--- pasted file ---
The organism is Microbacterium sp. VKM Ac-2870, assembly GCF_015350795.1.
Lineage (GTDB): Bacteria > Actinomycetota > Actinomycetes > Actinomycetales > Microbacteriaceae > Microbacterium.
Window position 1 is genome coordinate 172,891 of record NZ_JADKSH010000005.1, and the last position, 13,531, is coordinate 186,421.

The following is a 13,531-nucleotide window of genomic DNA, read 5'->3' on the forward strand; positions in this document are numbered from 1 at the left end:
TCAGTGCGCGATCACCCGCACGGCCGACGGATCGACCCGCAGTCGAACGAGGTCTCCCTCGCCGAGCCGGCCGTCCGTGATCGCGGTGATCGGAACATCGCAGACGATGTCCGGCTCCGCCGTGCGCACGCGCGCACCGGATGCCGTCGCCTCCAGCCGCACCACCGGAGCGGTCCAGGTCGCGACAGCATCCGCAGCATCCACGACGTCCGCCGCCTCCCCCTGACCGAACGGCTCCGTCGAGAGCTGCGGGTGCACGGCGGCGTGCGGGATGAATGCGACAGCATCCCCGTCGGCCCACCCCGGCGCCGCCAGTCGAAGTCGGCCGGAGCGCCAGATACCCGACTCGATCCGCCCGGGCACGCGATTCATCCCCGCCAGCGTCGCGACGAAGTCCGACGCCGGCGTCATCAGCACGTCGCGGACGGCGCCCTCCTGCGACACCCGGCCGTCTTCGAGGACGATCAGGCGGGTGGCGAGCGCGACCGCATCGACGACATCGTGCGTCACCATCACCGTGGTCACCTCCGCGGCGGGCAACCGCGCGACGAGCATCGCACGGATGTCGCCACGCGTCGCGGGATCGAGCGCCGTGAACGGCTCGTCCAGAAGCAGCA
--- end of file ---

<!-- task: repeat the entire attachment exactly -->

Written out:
The organism is Microbacterium sp. VKM Ac-2870, assembly GCF_015350795.1.
Lineage (GTDB): Bacteria > Actinomycetota > Actinomycetes > Actinomycetales > Microbacteriaceae > Microbacterium.
Window position 1 is genome coordinate 172,891 of record NZ_JADKSH010000005.1, and the last position, 13,531, is coordinate 186,421.

The following is a 13,531-nucleotide window of genomic DNA, read 5'->3' on the forward strand; positions in this document are numbered from 1 at the left end:
TCAGTGCGCGATCACCCGCACGGCCGACGGATCGACCCGCAGTCGAACGAGGTCTCCCTCGCCGAGCCGGCCGTCCGTGATCGCGGTGATCGGAACATCGCAGACGATGTCCGGCTCCGCCGTGCGCACGCGCGCACCGGATGCCGTCGCCTCCAGCCGCACCACCGGAGCGGTCCAGGTCGCGACAGCATCCGCAGCATCCACGACGTCCGCCGCCTCCCCCTGACCGAACGGCTCCGTCGAGAGCTGCGGGTGCACGGCGGCGTGCGGGATGAATGCGACAGCATCCCCGTCGGCCCACCCCGGCGCCGCCAGTCGAAGTCGGCCGGAGCGCCAGATACCCGACTCGATCCGCCCGGGCACGCGATTCATCCCCGCCAGCGTCGCGACGAAGTCCGACGCCGGCGTCATCAGCACGTCGCGGACGGCGCCCTCCTGCGACACCCGGCCGTCTTCGAGGACGATCAGGCGGGTGGCGAGCGCGACCGCATCGACGACATCGTGCGTCACCATCACCGTGGTCACCTCCGCGGCGGGCAACCGCGCGACGAGCATCGCACGGATGTCGCCACGCGTCGCGGGATCGAGCGCCGTGAACGGCTCGTCCAGAAGCAGCA